Folders and File Systems


BluStreak Premaster is designed to make things easy for the user, just create a "New Job" with a build folder (containing a BDMV folder) and burn a disc for testing, and when you are satisfied, build a BDCMF, and you are done.

There is no point in creating a disc image or burning a disc with other software, because you should be testing what BluStreak Premaster will create, exactly. BluStreak's burning software also offers the advantage of not having to guess what option to use within other burning software, and is user-friendlier than most. Always use BD-RE (recordable) discs until you are sure of your workflow.

The exception to using BluStreak Premaster or Burner is if your burner is on a windows system. Then you should build a disc image and make the windows software burn an exact copy of that image. We are told that ImageBurn is by far the best windows burning software, and it is free.

Never mess with the files inside the BDMV or CERTIFICATE folders, or inside a BDCMF output folder. Those are the exclusive province of Premaster. The build folder is always the next level up folder, and contains the BDMV and CERTIFICATE folders. The build folder name is the name that will appear when a burned disc is placed in a computer. BluStreak Premaster will let you choose either a build folder or the BDMV folder within it for a New Job, the result is the same.

Just like in DVD, any files you put at the top level of the build folder will be included in the final output. This is known as ROM data. These files will only be useable by a computer. Never put your BDMV folder on the desktop or at the top level of your hard drive, or everything else at that level will become ROM data.

The build folder name is used to fill in the "Volume Identifier" field in the Premaster header. This is the name that will appear at the top level of the replicated disc. This name cannot contain special or accented characters, it must consist entirely of alphabetic, numeric, space, and underscore characters.

File Systems

On PC's and Macs today there are three file systems in wide use - NTFS, Fat32, and Macintosh HFS (hierarchical file system). Unfortunately flash drives often come pre-initialized to Fat32, which is useless for professional video and Blu-ray, because files are limited to 4 GB. File systems contain a directory to the files and their locations on the disc or hard drive. NEVER use Fat32, even if your individual files are small.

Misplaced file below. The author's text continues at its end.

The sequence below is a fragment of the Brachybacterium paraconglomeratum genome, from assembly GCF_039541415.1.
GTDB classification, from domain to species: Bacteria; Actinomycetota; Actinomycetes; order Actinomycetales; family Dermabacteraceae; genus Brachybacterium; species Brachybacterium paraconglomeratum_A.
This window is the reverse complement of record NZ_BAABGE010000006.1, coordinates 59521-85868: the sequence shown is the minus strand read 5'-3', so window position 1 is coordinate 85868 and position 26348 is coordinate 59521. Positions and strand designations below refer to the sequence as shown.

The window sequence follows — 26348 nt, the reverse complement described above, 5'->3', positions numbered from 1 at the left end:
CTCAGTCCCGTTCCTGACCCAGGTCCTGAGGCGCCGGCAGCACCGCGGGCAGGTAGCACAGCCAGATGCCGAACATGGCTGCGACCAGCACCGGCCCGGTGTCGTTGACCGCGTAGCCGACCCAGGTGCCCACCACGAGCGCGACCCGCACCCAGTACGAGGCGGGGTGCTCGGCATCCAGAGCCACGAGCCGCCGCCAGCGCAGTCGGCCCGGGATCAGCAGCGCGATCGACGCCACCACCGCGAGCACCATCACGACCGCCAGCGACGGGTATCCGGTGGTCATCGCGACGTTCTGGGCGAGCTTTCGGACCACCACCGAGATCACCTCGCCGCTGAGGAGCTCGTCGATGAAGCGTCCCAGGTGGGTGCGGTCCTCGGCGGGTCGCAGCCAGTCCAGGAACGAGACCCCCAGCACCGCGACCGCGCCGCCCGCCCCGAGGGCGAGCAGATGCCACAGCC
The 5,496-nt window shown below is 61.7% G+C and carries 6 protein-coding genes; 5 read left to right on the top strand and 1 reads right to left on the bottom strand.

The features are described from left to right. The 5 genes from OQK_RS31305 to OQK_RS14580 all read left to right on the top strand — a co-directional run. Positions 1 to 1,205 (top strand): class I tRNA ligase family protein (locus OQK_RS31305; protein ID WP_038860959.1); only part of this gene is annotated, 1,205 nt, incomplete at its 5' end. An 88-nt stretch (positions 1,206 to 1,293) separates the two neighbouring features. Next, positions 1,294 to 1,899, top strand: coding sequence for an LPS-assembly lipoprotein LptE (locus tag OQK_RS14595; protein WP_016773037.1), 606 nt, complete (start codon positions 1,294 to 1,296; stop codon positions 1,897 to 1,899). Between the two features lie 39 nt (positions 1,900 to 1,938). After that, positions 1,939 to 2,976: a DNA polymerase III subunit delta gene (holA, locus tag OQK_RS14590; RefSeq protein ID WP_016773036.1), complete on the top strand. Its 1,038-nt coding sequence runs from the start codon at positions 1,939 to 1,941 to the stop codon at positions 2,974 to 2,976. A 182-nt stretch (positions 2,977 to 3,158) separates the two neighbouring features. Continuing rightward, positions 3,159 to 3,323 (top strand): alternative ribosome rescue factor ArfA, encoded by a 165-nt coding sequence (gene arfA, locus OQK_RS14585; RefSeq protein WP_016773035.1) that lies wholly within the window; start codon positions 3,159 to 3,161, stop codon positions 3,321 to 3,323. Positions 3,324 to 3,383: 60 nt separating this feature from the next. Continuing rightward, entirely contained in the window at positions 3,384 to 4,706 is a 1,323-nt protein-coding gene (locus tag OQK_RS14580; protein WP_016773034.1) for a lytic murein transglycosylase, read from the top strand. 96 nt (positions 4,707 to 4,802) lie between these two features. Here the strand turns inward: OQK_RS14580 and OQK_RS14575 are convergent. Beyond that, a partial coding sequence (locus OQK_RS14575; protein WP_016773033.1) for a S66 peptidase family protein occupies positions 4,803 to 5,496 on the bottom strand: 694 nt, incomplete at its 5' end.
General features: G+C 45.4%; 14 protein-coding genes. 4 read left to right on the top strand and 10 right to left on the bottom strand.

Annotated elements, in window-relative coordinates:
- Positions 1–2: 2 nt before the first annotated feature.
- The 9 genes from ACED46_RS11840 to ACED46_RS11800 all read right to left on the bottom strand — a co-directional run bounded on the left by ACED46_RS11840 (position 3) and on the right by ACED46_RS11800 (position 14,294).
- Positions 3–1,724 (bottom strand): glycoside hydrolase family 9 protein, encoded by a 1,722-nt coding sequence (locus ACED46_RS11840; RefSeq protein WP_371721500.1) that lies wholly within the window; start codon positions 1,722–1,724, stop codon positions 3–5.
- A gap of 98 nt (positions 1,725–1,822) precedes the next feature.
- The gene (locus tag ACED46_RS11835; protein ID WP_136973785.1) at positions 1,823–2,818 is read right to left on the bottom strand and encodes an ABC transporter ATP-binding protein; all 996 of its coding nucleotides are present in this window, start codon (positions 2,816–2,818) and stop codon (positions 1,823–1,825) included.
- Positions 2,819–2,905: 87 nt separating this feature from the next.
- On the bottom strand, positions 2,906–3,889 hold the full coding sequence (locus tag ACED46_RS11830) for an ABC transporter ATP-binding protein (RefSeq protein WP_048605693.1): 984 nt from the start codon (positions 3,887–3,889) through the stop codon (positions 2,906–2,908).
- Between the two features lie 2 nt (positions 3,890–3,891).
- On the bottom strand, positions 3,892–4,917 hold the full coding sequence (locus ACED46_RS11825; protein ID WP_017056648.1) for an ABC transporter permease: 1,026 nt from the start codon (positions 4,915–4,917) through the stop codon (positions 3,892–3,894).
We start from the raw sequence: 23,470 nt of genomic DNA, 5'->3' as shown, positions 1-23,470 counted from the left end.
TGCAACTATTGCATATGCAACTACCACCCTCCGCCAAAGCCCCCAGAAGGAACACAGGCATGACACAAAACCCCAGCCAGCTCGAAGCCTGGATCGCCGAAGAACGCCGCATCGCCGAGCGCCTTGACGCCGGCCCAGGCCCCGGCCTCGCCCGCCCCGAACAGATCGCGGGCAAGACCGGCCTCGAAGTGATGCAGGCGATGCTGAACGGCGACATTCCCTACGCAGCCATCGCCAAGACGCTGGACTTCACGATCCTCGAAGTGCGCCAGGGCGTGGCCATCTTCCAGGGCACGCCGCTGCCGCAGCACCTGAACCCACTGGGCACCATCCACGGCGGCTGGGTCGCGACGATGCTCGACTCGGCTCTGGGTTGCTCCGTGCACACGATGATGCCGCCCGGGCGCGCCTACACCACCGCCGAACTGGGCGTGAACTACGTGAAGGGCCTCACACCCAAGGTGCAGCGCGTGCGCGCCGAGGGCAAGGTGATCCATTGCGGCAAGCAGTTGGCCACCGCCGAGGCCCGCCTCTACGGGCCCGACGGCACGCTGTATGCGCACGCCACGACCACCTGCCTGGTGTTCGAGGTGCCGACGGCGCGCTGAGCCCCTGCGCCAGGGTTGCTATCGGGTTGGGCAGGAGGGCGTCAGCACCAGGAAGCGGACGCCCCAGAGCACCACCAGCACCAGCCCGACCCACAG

Unfortunately Macs can't write to NTFS and PC's can't read HFS without special utilities. But there is another format common to both - UDF (universal disc format). Blu-ray discs are UDF 2.5.

BluStreak Premaster 1.1 has a new function to burn a BDCMF folder directly to BD-R or BD-RE. This function takes care of putting the BDCMF folder at the root of the disc, instead of using it as the top level of the disc, which would confuse the replicator. All replicators will be able to read this format with Eclipse or other replication software. Be sure to mark the package "UDF 2.5 BDCMF data disc, not a playable disc".

You may also upload a BDCMF folder directly to the replicator via very fast internet if you are so lucky.

If you have a Windows Bootcamp installation on your Intel Mac or access to a Windows computer, another choice is to install MacDrive 6 on the windows system. (Later MacDrive releases add nothing useful, and impose an annoying activation process). You can purchase MacDrive 6 from Amazon or other on-line distributors. You can also purchase legitimate Windows XP Professional install discs from Royal Discount or other on-line distributors at a reasonable price. You must use Professional for NTFS access, not Home edition.

Once you have MacDrive installed, you may mount any HFS-formatted drive, including Thumb drives and external USB drives, and access it just like any other Windows drive. You can then copy one or more BDCMF folders to an NTFS-formatted hard drive and ship it to the replicator.

Another choice is to install Bootcamp and XP Pro on your Intel Macintosh, and install Paragon NTFS on your Mac. This will allow you to build BDCMF folders directly to NTSF-formatted drives. Always format the drives with Windows to be safe, the Paragon and other 3rd party formatting utilities have proven to be unreliable. Even without having windows on your computer, you can use Paragon to write to NTFS-formatted drives.

As thumb drives get larger and cheaper, they will probably become a viable alternative for submitting for replication.

Replicators are still learning how to deal with Blu-ray, and there are often clueless agents and levels of bureaucracy in the replication process. In case of problems, please refer them to Rivergate, and provide us with direct contact to the mastering engineer, not a salesman.